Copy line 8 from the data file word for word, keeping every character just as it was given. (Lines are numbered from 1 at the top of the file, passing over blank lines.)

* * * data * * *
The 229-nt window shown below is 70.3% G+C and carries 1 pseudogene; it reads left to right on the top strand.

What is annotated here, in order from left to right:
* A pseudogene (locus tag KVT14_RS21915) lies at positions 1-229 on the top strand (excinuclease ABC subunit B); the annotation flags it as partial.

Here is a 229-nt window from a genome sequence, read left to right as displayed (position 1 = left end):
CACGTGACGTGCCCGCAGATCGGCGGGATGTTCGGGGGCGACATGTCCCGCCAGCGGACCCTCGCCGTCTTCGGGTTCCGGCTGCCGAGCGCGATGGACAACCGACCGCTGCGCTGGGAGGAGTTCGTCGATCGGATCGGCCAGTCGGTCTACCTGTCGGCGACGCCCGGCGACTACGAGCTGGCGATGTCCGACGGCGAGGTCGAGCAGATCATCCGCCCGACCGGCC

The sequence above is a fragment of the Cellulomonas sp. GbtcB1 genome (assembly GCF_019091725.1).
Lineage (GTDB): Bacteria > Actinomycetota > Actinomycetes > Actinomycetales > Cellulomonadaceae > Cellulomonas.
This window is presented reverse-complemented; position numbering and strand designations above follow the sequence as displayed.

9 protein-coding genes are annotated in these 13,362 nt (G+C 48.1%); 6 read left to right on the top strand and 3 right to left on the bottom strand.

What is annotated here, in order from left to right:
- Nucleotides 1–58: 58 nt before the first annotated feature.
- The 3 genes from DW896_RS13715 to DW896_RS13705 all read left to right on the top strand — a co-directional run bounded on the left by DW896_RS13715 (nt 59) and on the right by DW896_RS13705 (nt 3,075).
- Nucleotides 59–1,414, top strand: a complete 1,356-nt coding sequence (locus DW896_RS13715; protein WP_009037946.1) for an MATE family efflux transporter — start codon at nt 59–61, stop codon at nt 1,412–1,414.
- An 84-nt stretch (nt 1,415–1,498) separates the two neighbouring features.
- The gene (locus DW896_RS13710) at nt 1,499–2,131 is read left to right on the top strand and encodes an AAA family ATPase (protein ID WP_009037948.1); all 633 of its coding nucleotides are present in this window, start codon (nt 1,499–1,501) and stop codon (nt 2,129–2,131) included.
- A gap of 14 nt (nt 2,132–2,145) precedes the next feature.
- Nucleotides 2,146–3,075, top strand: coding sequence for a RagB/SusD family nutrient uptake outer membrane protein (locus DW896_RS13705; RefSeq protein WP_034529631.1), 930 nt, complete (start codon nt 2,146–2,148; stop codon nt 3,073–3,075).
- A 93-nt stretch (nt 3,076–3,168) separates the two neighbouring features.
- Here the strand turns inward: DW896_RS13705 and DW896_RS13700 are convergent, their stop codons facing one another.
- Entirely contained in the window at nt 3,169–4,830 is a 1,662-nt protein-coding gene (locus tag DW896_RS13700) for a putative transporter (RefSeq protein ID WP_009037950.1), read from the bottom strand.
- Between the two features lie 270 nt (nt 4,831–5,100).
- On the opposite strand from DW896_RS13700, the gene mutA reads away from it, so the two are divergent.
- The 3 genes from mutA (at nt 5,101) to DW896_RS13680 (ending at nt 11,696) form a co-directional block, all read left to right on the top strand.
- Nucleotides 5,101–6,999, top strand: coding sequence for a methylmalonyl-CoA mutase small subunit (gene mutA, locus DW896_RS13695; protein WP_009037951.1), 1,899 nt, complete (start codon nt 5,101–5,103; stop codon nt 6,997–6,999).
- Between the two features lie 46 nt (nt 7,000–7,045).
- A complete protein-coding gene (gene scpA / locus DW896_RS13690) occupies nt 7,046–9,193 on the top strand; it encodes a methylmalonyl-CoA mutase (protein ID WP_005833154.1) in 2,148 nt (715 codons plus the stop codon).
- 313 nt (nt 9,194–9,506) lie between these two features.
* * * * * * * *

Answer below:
This window is presented reverse-complemented; position numbering and strand designations above follow the sequence as displayed.